Aboriginal housing study yields data & partnerships
A four-year joint U of S and community research project into solutions for the shortage of affordable housing for Aboriginal people in Saskatoon has issued a series of reports that point to this being a seminal Canadian study on the topic.
The Bridges and Foundations study, led by U of S Sociology Professor Alan Anderson, brought people from the University, the City of Saskatoon, Aboriginal organizations, community groups and home builders together to determine the barriers Aboriginal people face and ways they can be more successful in obtaining appropriate housing.
The study was funded by $1 million from the federal Community-University Research Alliance (CURA) program and $1 million of in-kind contributions from the other project partners. At the launch of the study in 2001, Bridges and Foundations represented the largest and highest-funded social sciences project CURA had ever funded.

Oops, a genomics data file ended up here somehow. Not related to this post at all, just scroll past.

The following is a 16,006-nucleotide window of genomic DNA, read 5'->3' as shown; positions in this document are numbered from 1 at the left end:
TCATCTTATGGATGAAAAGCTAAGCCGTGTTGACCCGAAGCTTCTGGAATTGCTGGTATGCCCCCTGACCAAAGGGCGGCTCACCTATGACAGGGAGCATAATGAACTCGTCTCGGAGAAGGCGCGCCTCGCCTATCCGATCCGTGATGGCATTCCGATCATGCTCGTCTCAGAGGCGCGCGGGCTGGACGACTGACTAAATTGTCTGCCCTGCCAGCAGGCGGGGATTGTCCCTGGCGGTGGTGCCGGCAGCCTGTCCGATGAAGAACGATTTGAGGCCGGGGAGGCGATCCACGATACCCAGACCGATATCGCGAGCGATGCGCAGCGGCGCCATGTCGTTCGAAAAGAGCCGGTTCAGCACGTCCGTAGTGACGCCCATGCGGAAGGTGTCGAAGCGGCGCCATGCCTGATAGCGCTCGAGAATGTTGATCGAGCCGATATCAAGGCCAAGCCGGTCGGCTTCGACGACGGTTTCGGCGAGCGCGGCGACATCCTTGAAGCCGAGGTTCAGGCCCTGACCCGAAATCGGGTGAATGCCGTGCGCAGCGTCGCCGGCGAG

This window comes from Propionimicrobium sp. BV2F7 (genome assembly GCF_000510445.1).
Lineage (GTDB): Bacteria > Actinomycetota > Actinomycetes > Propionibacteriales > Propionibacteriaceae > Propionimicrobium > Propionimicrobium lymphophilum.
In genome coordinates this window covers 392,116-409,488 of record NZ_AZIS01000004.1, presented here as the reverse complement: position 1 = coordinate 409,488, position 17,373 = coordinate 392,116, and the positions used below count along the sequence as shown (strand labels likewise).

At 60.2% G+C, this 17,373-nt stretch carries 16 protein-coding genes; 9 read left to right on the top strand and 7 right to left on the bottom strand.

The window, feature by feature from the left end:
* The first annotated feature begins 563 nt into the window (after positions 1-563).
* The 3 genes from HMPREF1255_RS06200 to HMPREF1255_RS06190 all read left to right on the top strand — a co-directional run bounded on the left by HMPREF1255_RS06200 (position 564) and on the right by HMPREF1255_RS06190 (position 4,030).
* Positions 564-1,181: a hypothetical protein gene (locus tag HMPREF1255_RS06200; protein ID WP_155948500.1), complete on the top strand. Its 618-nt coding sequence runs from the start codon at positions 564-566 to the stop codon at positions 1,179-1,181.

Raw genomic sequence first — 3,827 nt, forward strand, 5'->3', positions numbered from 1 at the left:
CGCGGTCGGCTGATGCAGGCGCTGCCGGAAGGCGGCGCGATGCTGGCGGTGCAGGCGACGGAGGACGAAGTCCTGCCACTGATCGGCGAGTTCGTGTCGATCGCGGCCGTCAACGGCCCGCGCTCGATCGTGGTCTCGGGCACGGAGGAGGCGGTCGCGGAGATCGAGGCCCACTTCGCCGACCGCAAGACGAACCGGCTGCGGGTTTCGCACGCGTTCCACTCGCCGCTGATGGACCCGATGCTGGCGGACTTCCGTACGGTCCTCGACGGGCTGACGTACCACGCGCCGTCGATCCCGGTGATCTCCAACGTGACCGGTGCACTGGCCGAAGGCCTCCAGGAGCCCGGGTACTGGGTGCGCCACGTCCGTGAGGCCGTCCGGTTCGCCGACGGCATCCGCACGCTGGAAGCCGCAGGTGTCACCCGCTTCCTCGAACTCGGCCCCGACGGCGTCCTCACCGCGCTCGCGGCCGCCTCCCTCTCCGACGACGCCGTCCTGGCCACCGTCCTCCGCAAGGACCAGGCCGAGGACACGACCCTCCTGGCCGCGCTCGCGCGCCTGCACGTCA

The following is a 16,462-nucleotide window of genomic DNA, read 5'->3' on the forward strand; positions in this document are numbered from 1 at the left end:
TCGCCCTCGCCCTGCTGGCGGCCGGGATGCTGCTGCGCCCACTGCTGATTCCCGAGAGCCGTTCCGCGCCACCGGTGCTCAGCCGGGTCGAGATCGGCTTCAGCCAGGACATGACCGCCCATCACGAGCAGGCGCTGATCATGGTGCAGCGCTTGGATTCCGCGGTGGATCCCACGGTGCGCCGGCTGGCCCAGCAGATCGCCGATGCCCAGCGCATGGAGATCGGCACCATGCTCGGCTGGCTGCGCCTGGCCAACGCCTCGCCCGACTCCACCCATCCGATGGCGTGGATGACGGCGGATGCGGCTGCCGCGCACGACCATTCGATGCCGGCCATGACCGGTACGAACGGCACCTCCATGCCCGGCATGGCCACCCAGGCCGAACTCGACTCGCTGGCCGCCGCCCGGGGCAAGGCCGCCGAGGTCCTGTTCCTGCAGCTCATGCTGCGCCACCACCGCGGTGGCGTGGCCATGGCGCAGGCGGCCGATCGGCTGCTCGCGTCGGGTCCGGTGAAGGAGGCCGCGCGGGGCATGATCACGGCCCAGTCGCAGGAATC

On Feb. 18, the study announced to the news media that it had found Aboriginal poverty in Saskatoon is declining markedly as young people attain higher levels of education, more income through an increasingly broad range of occupations, and become role models.
“Saskatoon’s Aboriginal households on the whole remain quite poor, but the situation is changing quite substantially as education levels rise and Aboriginal residents become involved in a greater range of occupations, including business,” Anderson said.
Fifty-two per cent of Aboriginal residents in Saskatoon lived below Statistics Canada’s poverty line in 2001, but that was a major drop from 64 per cent in 1996.
The study has produced 40 research projects and Anderson said more data will be released on the project’s website in the near future, at: www.bridgesandfoundations.usask.ca/.
Anderson says the project succeeded in building partnerships among researchers and people in the community, and has spawned many sub-projects that will carry on more positive work.